Tuesday, December 23, 2008

More Hydroponics - Sprouts

We've done a small side project to the hydroponics project. This one is about sprouts. It wasn't that hard to do since all that had to be done was rinsing the seeds. It took us about 5 days to do this project, and we managed to get great results. After using them up in sandwiches, we started another jar.

These are the sprout seeds, the bigs ones are radish seeds, and the smaller ones are alfalfa.

This is us setting up the jars, first we just some pantyhose to make the top of the jar, then we added water and the seeds and put them in the cabinet to dry.

Make a sprouter jar. (Source)
  1. Cut a piece of pantyhose or cheesecloth to fit over the top of a quart jar. It needs to be big enough to drape over the edge at least an inch or so.
  2. Keep it in place by stretching a rubber band around the outer edge of the jar. If it is a canning jar, you can also use the rim from a canning lid.

The seeds after they finished growing. We rinsed and dehulled them. Then we dried them and put them in bags to be eaten.

Sprout alfalfa or radish seeds (Source: SproutPeople.com)

1. Put 1 tablespoon of alfalfa sees or 3 tables of radish seeds in your sprouter jar. Cover by stretching your fabric over the top and fastening as described above.

2. Put jars someplace out of direct light where they won't be disturbed. Allow seeds to soak for 6-12 hours.

3. Drain off the soak water.

4. Rinse thoroughly with cool water. Drain thoroughly.

5. Set your sprouter anywhere out of direct sunlight and at room temperature between rinses. This is where your sprouts do their growing.

6. Rinse and drain again every 8-12 hours for 3 days.

7. Greening: On the 4th day relocate your sprouts to a brighter location. Avoid direct sun - it can cook your sprouts. Indirect sunlight is best but virtually any light will do. Experiment - you will be amazed at how little light sprouts require to green up.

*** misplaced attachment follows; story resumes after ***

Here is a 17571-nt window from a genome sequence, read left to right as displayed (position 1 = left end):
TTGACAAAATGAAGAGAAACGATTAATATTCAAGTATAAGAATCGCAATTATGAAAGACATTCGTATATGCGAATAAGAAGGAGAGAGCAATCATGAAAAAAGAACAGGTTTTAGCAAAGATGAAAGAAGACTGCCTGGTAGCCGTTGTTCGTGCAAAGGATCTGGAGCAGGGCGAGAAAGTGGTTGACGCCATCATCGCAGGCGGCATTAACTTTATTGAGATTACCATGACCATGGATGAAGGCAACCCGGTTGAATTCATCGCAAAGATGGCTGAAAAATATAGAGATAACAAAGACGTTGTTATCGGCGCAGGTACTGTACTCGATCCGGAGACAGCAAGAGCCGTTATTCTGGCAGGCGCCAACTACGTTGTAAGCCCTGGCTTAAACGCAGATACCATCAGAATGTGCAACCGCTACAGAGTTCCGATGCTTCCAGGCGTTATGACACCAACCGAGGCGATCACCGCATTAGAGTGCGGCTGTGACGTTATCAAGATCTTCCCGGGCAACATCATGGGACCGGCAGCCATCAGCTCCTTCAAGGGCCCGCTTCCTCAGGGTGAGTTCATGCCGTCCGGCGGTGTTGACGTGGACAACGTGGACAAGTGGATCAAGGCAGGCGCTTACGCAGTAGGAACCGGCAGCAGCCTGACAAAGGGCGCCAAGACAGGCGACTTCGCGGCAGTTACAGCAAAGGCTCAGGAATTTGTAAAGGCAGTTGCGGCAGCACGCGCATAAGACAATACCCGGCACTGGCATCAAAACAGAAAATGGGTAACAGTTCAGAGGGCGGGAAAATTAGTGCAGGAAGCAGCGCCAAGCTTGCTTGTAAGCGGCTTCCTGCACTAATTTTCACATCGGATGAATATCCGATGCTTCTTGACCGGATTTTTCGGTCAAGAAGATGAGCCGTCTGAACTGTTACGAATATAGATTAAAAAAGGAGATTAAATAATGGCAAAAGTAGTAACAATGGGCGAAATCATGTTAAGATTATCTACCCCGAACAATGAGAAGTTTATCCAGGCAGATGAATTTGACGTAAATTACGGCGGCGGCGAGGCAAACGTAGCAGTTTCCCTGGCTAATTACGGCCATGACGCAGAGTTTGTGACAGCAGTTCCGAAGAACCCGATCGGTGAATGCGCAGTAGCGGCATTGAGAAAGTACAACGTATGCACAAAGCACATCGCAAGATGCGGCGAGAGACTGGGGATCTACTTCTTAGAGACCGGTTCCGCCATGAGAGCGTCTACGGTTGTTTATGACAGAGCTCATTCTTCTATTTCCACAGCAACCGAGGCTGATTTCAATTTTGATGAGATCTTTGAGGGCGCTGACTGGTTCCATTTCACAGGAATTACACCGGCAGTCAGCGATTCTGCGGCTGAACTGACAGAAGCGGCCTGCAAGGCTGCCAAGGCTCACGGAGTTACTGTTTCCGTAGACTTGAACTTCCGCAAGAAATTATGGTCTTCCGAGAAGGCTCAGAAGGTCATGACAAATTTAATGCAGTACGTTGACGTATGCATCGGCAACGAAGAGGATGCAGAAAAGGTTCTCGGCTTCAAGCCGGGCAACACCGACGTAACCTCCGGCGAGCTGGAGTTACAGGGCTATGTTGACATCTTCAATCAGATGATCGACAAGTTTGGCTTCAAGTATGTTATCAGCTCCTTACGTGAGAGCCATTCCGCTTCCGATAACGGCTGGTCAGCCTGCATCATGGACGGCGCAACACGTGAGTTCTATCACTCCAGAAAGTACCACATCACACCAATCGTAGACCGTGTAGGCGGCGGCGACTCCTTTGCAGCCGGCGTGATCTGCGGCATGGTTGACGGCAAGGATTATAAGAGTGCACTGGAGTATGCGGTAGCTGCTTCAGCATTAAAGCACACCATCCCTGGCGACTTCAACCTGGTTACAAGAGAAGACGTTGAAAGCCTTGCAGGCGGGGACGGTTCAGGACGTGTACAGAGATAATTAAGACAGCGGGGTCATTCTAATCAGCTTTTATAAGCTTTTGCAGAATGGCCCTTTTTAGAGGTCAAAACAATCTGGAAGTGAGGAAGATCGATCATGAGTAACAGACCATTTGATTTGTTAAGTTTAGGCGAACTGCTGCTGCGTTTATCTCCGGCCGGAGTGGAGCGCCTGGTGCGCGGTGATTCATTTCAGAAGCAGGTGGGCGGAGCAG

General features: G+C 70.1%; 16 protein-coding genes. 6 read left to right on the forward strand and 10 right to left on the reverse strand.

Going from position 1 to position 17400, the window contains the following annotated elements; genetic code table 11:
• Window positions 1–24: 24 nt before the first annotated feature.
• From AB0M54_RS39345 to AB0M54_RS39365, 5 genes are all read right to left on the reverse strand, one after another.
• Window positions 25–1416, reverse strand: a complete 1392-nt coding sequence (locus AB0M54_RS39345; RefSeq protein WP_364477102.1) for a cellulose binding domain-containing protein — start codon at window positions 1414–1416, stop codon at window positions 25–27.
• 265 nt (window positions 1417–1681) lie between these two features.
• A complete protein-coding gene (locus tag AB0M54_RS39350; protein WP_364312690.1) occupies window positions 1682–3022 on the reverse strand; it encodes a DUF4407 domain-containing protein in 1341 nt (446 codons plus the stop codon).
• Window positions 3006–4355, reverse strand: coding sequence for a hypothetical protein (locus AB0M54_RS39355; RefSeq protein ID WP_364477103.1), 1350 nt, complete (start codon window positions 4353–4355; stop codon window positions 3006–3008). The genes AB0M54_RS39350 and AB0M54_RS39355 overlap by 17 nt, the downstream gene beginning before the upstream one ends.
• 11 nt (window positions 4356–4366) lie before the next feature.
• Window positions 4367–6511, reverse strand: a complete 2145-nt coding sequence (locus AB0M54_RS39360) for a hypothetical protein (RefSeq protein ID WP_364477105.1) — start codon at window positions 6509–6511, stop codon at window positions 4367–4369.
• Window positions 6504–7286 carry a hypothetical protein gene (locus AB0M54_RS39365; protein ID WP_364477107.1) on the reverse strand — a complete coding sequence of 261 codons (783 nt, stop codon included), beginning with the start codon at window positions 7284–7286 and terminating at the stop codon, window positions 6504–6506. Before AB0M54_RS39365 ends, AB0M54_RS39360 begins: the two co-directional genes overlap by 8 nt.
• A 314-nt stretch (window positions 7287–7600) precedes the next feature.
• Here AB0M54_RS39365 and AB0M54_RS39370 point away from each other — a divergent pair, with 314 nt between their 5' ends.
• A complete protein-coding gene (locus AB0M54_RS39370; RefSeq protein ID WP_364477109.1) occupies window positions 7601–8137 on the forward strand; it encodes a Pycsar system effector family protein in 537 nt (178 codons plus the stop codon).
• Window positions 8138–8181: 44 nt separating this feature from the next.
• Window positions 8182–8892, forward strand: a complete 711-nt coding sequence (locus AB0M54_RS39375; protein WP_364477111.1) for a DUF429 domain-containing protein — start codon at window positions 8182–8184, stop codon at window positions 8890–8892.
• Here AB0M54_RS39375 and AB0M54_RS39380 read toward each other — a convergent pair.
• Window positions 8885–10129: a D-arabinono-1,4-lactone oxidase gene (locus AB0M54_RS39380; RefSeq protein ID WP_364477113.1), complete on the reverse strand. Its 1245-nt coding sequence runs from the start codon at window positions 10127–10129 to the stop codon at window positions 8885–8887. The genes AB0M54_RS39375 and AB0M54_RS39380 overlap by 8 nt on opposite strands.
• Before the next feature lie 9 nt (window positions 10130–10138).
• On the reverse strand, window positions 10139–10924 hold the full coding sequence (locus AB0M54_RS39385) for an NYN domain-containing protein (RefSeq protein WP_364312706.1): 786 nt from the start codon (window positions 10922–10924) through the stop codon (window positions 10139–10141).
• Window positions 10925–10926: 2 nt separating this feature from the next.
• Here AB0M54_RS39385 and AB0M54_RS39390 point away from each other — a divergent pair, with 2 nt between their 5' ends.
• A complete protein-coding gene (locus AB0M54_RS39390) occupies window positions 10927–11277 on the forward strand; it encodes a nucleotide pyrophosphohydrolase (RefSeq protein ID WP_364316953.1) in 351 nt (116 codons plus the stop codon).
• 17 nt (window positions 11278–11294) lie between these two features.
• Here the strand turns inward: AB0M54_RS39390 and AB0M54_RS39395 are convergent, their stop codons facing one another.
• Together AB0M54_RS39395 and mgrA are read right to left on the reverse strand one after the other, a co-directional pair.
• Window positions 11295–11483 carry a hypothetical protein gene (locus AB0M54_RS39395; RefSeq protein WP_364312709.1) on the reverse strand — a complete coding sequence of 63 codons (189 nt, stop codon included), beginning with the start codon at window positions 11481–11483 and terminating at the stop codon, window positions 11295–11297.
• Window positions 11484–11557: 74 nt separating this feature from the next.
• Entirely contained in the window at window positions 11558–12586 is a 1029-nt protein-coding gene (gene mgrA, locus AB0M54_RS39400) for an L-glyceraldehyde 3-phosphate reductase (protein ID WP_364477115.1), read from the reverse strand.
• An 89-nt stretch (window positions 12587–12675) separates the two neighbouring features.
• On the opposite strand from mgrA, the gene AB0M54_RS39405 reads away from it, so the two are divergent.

8. Continue to rinse and drain every 8-12 hours.

9. Finishing: Your sprouts will be done during day 5 or 6. The majority of sprouts will have open leaves which will be green if you exposed them to light.

10. De-Hull: Before your final rinse remove the seed hulls. Transfer the sprouts to a big (at least 3-4 times the volume of your sprouter) pot or bowl, fill with cool water, loosen the sprout mass and agitate with your hand. Skim the hulls off the surface. Return the sprouts to your sprouter for their Rinse and Drain.

11. Harvest: Your sprouts are done 8-12 hours after your final rinse. After the de-hulling and the final rinse we need to drain very thoroughly and let our sprouts dry a bit. That will help them keep longer in the refrigerator. Let sit for 8-12 hours OR use a salad spinner.

12. Refrigerate: Transfer the sprout crop to a plastic bag or the sealed container of your choice.

Tuesday, December 16, 2008

Why Everyone Should Learn the Theory of Evolution

An opinion piece in the January 2009 issue of Scientific American focusing on "The Evolution of Evolution" has this to say about Darwin:
Darwin’s genius—and, yes, genius is the right word—is manifest in the way his theory of evolution can tie together disparate biological facts into a single unifying framework. Evolutionary geneticist Theodosius Dobzhansky’s oft-cited quotation bears repeating here: “Nothing in biology makes sense, except in the light of evolution.”